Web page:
October 12, 1987 | By TONI LOCY, Daily News Staff Writer
Six Philadelphia defense lawyers, a federal prosecutor and two Drug Enforcement Administration agents will be spending at least a week in Belgium next month, all courtesy of Uncle Sam. The entourage is going to the U.S. Embassy in Brussels to take depositions from 10 European witnesses. Federal prosecutors say they need the depositions to make an important part of the case against reputed mob boss Nicodemo "Little Nicky" Scarfo and 27 others charged with conspiracy to distribute methamphetamine and conspiring to possess and distribute phenyl-2-propanone, or P2P, which is used to manufacture meth.
April 18, 1993 | By Vyola P. Willson, INQUIRER CORRESPONDENT
Joab Thomas, president of Pennsylvania State University, and James McCormick, Pennsylvania's chancellor of higher education, will discuss the need for a qualified workforce at the Eye-opener Breakfast of the Chester County Chamber of Business and Industry on April 28 at 7:44 a.m. at J&J Caterers in Exton. Madeleine Wing Adler, president of West Chester University, will moderate. The cost of the breakfast is $10 for members and $15 for nonmembers. For information, call 436-7696.
February 23, 2012
BRUSSELS, Belgium - The biggest drawback in traveling with a pack of beer fanatics on a pilgrimage to Belgium is that they take the term liquid bread too seriously. True, this is the land where the phrase was coined by brewing monks who drank their yeasty treasures as sustenance while fasting. But this Philly Beer Week crew is following that holy example to an unexpectedly impressive degree, as visits from one fantastic brewery to the next blend with one must-see, back-alley, Renaissance-era tavern after the other with nary a mention of lunch.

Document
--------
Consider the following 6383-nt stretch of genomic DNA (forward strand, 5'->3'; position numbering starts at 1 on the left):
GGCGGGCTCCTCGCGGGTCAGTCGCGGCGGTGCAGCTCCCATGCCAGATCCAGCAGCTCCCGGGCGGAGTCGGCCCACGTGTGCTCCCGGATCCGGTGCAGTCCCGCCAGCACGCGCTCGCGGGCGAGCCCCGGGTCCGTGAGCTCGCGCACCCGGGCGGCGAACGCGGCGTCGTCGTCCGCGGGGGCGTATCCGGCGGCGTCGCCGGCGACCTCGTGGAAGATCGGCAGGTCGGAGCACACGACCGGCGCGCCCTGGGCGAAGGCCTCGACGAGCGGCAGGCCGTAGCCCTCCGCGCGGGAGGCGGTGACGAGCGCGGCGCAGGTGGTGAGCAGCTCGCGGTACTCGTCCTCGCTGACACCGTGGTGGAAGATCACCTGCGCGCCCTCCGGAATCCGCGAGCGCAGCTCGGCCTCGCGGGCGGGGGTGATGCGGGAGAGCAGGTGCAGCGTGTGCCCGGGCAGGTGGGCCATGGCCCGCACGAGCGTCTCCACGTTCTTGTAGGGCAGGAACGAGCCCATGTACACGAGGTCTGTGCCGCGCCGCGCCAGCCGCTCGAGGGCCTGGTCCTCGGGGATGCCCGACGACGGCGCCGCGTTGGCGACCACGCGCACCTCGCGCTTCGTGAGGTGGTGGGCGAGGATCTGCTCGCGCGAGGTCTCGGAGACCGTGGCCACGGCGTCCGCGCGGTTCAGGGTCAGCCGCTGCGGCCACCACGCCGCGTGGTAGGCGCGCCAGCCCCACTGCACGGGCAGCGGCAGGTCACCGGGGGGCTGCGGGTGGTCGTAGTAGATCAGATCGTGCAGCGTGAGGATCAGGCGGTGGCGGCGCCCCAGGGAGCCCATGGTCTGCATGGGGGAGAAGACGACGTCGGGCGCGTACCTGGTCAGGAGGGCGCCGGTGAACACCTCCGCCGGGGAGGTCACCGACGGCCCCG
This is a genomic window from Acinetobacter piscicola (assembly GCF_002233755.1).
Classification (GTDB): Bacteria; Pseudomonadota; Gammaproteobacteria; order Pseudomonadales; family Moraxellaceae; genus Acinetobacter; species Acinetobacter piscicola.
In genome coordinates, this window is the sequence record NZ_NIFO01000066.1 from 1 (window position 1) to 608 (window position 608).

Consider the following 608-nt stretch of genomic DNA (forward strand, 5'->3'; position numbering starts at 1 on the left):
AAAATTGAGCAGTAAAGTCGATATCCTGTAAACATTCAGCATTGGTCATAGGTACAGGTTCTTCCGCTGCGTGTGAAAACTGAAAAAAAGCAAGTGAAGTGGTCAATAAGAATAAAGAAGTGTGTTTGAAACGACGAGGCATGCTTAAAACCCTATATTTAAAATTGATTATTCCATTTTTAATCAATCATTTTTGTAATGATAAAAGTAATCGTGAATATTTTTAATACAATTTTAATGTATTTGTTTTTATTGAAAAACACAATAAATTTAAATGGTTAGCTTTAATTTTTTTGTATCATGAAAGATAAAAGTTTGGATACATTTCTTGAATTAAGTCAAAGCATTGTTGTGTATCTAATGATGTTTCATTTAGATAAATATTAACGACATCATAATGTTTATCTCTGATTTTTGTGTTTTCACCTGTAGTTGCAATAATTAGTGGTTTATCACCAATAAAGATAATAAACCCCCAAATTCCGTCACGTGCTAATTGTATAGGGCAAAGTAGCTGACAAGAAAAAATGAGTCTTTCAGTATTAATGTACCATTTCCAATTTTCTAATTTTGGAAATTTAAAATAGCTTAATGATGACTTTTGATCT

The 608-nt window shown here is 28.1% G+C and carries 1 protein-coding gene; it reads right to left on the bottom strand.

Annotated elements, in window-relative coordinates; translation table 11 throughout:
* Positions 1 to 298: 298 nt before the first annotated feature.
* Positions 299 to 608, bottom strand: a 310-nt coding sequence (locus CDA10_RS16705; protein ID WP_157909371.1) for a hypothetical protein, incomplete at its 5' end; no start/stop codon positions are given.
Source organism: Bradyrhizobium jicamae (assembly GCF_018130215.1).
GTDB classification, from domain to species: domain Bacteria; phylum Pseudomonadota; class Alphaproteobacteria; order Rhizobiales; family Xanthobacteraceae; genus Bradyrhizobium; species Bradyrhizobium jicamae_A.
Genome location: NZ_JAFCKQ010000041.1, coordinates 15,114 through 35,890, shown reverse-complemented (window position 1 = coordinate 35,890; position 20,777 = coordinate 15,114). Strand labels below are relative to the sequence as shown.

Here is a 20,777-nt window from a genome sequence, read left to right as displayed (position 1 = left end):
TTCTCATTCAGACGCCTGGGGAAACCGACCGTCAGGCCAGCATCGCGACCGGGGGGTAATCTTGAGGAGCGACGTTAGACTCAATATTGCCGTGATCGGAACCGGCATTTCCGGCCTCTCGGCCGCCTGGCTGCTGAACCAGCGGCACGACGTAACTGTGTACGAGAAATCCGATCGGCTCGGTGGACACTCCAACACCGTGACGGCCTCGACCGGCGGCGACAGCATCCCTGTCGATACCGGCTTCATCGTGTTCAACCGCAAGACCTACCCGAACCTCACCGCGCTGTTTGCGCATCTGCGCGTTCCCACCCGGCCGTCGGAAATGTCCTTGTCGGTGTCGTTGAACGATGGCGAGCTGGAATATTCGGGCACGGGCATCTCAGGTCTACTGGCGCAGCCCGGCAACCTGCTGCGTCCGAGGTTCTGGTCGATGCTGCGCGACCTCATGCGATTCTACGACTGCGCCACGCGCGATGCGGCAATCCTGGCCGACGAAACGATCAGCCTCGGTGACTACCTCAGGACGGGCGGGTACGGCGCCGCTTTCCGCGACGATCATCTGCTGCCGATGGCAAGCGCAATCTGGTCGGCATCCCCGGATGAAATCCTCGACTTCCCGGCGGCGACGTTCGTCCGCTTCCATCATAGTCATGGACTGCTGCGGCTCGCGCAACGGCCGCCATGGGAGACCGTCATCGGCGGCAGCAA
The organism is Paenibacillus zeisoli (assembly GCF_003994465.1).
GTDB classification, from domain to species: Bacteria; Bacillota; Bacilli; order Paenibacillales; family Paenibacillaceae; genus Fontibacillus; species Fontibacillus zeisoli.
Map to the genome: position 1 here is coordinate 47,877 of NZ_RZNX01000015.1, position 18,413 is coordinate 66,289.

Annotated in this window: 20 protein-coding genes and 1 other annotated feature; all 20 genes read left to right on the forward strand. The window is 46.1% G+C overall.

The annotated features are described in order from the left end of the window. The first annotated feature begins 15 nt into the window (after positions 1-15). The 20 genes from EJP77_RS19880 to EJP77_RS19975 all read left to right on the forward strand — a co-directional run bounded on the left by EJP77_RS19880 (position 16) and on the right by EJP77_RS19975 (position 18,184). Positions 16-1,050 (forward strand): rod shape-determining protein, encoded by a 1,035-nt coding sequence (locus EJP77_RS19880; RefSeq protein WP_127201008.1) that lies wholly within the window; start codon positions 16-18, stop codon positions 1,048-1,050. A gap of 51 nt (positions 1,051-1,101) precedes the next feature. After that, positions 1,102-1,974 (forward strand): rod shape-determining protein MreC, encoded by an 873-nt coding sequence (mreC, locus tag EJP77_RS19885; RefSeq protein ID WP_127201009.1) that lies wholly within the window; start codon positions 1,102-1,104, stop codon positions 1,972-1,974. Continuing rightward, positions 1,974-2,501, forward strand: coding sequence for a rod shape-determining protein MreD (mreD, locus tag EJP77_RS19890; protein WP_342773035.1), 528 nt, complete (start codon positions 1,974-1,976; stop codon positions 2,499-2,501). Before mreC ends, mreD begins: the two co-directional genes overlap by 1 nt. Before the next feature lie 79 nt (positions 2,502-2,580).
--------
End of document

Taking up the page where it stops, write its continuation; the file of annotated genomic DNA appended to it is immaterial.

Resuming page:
December 24, 1999 | By Rusty Pray, INQUIRER STAFF WRITER
Eva H. Gelernter, 61, a survivor of the horrors of Nazi occupation who went on to become a social worker after reaching the United States, died Wednesday of colon cancer at Keystone Hospice House in Wyndmoor. Before requiring hospice care a few weeks ago, Ms. Gelernter had been a longtime resident of Center City. Born in Brussels in 1938, Ms. Gelernter escaped the Nazi police state in Belgium with her family, crossing into France in 1942 before reaching America in 1951. They first settled in Chicago, but within a short time moved to Philadelphia.
November 13, 1994 | By Dick Polman, INQUIRER STAFF WRITER
A dead heat, down to the wire. Once again, the European Union is living on the edge. Today, the 12-member alliance of Western European states will try to take a big step toward fulfilling its grand ambition to conquer the continent by democratic means. Sweden, the most pivotal Scandinavian nation, will decide in a referendum whether to be part of a unified Europe. A thumbs-up vote would make it easier for its nervous Nordic neighbors, Finland and Norway, to follow suit. Along with Austria, which voted to join the EU last spring, the Scandinavian countries would increase the roster to 16. And it would pave the way for the most ambitious expansion of all: pulling in the nascent democracies of central and Eastern Europe, binding them to a peaceful future with the West.
June 25, 2010